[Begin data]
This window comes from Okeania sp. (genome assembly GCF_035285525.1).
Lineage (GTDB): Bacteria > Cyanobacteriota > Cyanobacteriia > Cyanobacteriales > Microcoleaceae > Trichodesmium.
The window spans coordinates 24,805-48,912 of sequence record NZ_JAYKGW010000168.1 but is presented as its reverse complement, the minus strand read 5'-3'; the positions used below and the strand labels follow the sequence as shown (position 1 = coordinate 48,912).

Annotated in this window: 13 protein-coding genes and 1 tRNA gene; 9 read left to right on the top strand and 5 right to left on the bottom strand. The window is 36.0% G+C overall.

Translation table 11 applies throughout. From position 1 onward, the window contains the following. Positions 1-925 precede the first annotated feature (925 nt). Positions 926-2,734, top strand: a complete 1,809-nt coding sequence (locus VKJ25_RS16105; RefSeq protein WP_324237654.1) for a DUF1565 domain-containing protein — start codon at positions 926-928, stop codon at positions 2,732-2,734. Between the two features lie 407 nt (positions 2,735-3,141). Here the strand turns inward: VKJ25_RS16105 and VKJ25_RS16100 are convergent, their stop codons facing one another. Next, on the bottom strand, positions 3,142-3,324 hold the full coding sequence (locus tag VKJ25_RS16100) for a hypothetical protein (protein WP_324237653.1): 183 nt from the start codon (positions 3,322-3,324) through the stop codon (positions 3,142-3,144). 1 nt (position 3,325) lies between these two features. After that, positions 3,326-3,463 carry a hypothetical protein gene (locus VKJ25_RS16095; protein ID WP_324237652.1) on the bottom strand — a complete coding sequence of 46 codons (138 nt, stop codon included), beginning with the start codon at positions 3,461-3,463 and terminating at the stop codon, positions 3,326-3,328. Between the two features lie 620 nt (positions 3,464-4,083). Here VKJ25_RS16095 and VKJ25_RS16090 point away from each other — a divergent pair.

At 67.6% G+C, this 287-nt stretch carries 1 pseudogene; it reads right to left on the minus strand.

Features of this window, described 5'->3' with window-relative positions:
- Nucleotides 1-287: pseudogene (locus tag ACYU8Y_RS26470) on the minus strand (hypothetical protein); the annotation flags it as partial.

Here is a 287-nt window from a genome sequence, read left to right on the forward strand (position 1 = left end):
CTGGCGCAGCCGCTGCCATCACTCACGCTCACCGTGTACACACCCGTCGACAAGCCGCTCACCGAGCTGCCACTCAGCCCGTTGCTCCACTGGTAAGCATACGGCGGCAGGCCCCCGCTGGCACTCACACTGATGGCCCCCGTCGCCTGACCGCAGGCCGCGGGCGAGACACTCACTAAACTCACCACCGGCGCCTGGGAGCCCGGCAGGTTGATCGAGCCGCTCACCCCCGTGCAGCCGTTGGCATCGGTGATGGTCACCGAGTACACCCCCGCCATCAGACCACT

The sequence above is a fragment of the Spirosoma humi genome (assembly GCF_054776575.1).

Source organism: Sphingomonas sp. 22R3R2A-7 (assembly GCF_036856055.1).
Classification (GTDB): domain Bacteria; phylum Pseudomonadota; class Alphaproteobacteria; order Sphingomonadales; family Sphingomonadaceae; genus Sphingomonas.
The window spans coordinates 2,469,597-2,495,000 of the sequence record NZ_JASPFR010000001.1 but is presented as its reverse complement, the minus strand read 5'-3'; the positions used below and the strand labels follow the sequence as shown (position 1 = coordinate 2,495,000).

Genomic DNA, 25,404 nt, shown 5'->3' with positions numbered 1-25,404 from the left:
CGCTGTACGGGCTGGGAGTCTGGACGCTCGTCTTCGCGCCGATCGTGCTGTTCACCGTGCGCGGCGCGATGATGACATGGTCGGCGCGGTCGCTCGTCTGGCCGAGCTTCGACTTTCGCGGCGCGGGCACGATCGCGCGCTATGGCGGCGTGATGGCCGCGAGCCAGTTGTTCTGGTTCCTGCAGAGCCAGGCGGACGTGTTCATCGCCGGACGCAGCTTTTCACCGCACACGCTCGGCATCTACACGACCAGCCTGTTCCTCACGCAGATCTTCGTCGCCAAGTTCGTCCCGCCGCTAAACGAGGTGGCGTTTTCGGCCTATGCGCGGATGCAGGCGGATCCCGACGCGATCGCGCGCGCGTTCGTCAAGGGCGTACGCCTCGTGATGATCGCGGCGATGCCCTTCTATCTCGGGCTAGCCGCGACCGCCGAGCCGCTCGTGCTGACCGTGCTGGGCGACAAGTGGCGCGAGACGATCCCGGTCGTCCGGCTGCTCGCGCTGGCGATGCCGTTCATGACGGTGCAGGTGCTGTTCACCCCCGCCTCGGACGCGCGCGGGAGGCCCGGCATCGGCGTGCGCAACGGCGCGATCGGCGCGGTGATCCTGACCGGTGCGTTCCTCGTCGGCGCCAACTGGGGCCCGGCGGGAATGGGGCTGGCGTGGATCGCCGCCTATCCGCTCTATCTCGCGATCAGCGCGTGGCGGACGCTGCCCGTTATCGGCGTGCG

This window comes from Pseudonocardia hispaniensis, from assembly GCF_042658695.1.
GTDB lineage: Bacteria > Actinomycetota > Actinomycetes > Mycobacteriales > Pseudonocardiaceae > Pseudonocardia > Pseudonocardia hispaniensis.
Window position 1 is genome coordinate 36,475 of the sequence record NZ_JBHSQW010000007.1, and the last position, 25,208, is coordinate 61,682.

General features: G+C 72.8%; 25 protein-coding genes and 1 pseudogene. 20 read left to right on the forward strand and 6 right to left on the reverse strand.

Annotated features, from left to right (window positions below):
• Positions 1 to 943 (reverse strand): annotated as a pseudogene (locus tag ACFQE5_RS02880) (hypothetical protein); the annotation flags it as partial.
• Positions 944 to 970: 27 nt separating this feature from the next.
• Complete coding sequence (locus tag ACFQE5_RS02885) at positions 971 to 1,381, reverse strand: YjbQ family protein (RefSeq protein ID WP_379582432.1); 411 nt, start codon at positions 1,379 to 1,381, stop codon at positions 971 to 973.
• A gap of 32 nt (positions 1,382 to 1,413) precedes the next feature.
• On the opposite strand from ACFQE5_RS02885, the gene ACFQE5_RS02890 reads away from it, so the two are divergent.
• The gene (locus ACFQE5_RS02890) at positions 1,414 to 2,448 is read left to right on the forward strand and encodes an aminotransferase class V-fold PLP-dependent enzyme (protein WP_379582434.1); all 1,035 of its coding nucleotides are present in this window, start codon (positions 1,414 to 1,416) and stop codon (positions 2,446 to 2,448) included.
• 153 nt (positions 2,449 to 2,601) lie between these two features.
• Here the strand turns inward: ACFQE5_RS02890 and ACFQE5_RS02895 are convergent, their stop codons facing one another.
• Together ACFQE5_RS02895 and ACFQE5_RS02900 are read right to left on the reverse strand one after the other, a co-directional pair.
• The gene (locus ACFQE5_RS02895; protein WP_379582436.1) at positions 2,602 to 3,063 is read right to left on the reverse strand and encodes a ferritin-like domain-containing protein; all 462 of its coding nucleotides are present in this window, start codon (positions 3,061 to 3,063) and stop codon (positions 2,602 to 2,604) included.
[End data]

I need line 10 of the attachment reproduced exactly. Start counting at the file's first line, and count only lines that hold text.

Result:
CTGGCGCAGCCGCTGCCATCACTCACGCTCACCGTGTACACACCCGTCGACAAGCCGCTCACCGAGCTGCCACTCAGCCCGTTGCTCCACTGGTAAGCATACGGCGGCAGGCCCCCGCTGGCACTCACACTGATGGCCCCCGTCGCCTGACCGCAGGCCGCGGGCGAGACACTCACTAAACTCACCACCGGCGCCTGGGAGCCCGGCAGGTTGATCGAGCCGCTCACCCCCGTGCAGCCGTTGGCATCGGTGATGGTCACCGAGTACACCCCCGCCATCAGACCACT